The Knicks Smother The Celtics Into A Historically Bad Second Half

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This one looked like the last one. The Celtics came out strong in Game 2, as they did in Game 1. Then, at halftime something happened. Maybe New York mixed up its defensive looks, or maybe Boston felt the effects of its thin roster, or maybe they just forgot how to shoot. But the Celtics once again put up one of the worst offensive halves in NBA playoff history, and even as the series shifts to Boston, this one feels out of reach.

The Knicks outscored the Celtics 45-23 in the second half. It was Boston's lowest-scoring playoff half in the team's storied history, surpassing the old mark, set...on Saturday. Their 19.4 shooting percentage was the worst playoff half for any team over the last 15 years. The shot chart? Look away if you're sensitive:


It's easy to blame this on personnel. Casualties of age and the salary cap, Boston entered this series with, frankly, not that many people who should be on the floor in a playoff game. There's no real center beyond Kevin Garnett, who played only 24 minutes with foul trouble. Jordan Crawford got major minutes off the bench. Brandon Bass again pulled down double-digit boards, but can't score. The second unit includes Chris Wilcox, Courtney Lee, and Shavlik Randolph. And, of course, the absence of Rajon Rondo, the man who makes it all go.

J.R. Smith called the Celtics "a little fuzzy up top on who they want to get it to and why" without Rondo. "When Rondo is out there, they are in a certain flow," Smith added. "When he is not out there, they sort of don't know who to go to or [what] plays to run."


The Knicks have capable bodies everywhere. Three point guards, including Raymond Felton, who poured in 16 points, many of them during a game-sealing 27-4 run. Sixth Man of the Year J.R. Smith, who added 19, including a spectacular sequence at the end of the first quarter.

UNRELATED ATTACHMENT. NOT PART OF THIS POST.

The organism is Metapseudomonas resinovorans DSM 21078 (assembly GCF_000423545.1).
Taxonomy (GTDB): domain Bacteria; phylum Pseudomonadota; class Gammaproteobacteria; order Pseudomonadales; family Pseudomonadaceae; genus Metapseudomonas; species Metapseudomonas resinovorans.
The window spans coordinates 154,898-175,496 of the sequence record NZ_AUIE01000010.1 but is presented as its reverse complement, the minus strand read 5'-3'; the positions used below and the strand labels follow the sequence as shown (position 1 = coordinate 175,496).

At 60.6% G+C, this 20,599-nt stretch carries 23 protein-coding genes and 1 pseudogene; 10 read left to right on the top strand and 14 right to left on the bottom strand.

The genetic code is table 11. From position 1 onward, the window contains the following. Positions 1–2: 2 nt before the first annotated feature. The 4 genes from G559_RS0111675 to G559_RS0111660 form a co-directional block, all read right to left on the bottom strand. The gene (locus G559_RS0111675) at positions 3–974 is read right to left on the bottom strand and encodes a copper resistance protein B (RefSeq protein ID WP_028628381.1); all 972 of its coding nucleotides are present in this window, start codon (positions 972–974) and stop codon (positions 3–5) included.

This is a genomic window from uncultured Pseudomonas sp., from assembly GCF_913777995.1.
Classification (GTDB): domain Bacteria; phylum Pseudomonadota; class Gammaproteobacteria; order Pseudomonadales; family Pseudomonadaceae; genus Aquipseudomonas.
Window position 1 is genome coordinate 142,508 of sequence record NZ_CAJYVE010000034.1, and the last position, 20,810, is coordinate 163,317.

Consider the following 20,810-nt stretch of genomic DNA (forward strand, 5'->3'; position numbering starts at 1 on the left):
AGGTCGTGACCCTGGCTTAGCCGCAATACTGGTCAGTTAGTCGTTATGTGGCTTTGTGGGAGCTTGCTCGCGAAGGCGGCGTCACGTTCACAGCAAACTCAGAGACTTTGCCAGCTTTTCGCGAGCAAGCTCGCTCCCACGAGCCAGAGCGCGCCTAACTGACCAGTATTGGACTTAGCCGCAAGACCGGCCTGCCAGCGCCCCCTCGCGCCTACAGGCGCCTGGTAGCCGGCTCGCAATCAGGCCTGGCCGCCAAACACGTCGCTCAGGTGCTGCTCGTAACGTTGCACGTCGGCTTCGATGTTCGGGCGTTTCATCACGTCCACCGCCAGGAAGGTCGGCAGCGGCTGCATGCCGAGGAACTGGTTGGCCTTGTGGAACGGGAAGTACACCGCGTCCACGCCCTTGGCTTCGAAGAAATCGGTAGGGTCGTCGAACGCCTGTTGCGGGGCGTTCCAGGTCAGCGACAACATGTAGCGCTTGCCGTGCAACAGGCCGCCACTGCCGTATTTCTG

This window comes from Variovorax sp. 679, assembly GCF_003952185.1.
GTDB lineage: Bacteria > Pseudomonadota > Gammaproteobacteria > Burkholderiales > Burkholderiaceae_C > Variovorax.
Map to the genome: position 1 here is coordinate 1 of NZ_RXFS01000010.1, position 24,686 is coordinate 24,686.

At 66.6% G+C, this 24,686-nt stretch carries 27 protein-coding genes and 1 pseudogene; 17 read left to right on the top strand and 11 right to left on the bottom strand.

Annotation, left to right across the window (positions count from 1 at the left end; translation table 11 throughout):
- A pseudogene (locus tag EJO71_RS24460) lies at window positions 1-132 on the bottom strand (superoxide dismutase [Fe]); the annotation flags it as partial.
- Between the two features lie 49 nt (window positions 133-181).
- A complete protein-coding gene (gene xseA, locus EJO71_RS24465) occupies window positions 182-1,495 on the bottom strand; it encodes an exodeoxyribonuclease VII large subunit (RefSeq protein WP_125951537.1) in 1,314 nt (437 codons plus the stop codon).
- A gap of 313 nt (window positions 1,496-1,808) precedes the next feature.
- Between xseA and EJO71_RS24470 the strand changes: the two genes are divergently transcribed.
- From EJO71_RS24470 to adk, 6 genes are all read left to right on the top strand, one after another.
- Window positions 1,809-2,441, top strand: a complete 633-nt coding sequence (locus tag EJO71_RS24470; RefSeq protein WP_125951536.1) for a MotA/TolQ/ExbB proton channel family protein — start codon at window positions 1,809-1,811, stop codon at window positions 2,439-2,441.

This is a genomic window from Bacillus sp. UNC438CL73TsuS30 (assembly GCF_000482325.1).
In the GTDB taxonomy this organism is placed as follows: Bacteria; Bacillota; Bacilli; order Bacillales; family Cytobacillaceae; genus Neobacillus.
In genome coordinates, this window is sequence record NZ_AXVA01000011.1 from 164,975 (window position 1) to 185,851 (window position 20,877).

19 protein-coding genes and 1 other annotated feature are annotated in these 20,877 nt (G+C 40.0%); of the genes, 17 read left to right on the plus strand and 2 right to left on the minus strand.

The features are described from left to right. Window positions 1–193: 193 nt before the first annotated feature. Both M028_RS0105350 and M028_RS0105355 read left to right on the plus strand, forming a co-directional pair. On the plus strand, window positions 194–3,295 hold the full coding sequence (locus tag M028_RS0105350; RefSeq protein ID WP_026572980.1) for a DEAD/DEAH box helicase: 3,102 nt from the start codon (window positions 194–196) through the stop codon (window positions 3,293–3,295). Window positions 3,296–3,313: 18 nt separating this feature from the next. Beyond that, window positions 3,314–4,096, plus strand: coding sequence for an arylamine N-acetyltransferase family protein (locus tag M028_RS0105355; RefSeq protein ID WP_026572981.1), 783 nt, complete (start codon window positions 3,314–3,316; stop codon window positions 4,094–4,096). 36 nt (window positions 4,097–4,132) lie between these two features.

Then there's Kenyon Martin, who might've been the most valuable piece acquired by anyone on trade deadline day. That's when the Knicks traded Ronnie Brewer to free up a roster spot for Martin, rescuing him from the scrap heap for the league minimum. In 23 minutes, the 35-year-old Martin was the best defensive player on the floor last night.

Seeking an answer to their own big man woes, the Celtics considered—and passed on—Martin several times this season, perhaps scared off by his malcontent reputation. "It was never about basketball," Martin said. "They might be kicking themselves now."

Game 3 is in Boston on Friday, and it'll emotional: it'sthe Celtics first home game since the marathon bombings. But Doc Rivers has no time for hoary clichés about how a series doesn't really start until a road team wins a game.

“I am positive the series has started because we’re down 2-0,” Rivers said.